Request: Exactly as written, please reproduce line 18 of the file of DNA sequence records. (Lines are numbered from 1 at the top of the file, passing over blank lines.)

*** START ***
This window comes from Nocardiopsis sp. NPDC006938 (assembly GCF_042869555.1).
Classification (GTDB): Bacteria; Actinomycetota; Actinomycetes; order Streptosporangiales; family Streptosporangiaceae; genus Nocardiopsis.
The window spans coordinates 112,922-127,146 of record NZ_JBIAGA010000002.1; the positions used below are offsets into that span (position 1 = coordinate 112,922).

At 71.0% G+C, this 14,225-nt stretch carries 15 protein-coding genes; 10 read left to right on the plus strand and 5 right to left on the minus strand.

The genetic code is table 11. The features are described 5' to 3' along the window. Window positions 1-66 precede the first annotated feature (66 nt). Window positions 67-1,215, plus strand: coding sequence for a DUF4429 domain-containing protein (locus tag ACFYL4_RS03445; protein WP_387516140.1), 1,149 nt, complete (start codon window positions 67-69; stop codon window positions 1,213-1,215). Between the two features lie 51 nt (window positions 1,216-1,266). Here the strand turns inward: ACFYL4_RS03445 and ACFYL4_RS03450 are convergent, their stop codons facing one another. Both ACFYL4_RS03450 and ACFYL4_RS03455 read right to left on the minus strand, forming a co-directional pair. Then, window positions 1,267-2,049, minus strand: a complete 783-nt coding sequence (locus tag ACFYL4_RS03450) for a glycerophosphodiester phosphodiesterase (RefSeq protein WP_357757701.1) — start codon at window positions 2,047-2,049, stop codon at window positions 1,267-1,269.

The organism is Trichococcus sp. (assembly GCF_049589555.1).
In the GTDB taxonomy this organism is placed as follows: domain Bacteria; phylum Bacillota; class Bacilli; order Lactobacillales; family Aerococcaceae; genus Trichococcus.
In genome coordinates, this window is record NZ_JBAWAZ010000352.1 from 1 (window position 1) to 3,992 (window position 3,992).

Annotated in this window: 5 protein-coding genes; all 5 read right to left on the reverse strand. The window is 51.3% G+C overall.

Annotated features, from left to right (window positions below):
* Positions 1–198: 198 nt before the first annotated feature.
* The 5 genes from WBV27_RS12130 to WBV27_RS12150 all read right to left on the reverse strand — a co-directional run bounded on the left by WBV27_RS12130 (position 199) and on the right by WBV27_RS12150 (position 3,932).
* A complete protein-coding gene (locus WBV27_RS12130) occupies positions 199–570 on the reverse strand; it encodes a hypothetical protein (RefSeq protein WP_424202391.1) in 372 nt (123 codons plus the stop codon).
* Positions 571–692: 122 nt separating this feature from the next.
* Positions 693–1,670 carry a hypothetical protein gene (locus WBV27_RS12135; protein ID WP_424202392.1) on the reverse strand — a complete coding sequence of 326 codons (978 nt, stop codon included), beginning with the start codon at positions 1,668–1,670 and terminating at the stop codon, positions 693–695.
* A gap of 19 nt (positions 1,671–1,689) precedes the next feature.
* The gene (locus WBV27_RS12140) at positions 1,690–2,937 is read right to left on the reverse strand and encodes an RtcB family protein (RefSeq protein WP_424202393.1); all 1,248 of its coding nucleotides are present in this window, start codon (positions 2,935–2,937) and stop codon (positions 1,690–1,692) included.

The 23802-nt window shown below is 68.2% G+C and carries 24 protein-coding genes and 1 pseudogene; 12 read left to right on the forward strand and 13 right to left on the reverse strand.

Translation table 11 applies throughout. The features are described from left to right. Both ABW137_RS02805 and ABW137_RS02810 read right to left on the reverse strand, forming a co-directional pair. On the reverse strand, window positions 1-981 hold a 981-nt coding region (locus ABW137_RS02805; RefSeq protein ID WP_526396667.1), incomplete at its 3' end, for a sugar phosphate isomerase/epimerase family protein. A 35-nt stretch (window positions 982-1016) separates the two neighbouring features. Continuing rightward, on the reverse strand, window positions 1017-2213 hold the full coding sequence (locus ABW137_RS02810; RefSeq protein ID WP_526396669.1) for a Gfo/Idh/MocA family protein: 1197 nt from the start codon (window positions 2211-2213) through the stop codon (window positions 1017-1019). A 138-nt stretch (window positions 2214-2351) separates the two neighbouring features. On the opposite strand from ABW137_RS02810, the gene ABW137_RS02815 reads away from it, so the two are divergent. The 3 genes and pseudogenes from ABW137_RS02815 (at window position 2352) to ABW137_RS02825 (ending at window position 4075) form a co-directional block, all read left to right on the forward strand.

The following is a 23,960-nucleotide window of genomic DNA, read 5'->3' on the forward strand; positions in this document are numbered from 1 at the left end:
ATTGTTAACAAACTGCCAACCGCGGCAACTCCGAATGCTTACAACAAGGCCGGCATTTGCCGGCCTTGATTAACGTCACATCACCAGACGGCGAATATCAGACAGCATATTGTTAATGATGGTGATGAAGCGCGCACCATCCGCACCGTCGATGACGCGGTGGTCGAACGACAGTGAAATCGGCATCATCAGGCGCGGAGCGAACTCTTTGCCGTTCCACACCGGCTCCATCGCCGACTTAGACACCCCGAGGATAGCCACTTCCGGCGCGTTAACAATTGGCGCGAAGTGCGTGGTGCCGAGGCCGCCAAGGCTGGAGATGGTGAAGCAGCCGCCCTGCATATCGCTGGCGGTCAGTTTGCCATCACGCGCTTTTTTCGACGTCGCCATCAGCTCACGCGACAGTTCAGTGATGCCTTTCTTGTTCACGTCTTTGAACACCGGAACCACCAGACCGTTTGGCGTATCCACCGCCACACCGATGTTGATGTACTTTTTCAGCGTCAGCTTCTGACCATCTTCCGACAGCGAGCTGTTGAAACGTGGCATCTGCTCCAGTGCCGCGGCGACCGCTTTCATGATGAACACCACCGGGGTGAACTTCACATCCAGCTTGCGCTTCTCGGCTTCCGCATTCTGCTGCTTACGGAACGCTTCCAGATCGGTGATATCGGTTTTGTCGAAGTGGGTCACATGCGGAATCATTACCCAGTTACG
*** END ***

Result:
The 23802-nt window shown below is 68.2% G+C and carries 24 protein-coding genes and 1 pseudogene; 12 read left to right on the forward strand and 13 right to left on the reverse strand.